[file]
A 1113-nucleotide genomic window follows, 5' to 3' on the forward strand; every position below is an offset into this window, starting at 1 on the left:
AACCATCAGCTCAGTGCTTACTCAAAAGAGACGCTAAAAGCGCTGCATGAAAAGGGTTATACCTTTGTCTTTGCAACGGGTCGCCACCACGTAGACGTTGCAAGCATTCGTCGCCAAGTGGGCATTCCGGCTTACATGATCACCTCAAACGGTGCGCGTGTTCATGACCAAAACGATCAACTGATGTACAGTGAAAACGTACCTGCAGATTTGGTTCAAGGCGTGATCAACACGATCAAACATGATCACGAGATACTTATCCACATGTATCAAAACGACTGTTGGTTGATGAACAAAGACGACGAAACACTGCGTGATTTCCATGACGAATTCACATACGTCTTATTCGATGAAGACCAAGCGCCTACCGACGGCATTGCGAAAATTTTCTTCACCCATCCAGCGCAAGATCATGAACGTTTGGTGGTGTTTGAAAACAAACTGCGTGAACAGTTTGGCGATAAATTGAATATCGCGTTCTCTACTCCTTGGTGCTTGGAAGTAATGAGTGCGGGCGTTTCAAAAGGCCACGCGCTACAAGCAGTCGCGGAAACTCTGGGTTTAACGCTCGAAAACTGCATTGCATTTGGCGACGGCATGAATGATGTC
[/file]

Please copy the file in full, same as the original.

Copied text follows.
A 1113-nucleotide genomic window follows, 5' to 3' on the forward strand; every position below is an offset into this window, starting at 1 on the left:
AACCATCAGCTCAGTGCTTACTCAAAAGAGACGCTAAAAGCGCTGCATGAAAAGGGTTATACCTTTGTCTTTGCAACGGGTCGCCACCACGTAGACGTTGCAAGCATTCGTCGCCAAGTGGGCATTCCGGCTTACATGATCACCTCAAACGGTGCGCGTGTTCATGACCAAAACGATCAACTGATGTACAGTGAAAACGTACCTGCAGATTTGGTTCAAGGCGTGATCAACACGATCAAACATGATCACGAGATACTTATCCACATGTATCAAAACGACTGTTGGTTGATGAACAAAGACGACGAAACACTGCGTGATTTCCATGACGAATTCACATACGTCTTATTCGATGAAGACCAAGCGCCTACCGACGGCATTGCGAAAATTTTCTTCACCCATCCAGCGCAAGATCATGAACGTTTGGTGGTGTTTGAAAACAAACTGCGTGAACAGTTTGGCGATAAATTGAATATCGCGTTCTCTACTCCTTGGTGCTTGGAAGTAATGAGTGCGGGCGTTTCAAAAGGCCACGCGCTACAAGCAGTCGCGGAAACTCTGGGTTTAACGCTCGAAAACTGCATTGCATTTGGCGACGGCATGAATGATGTC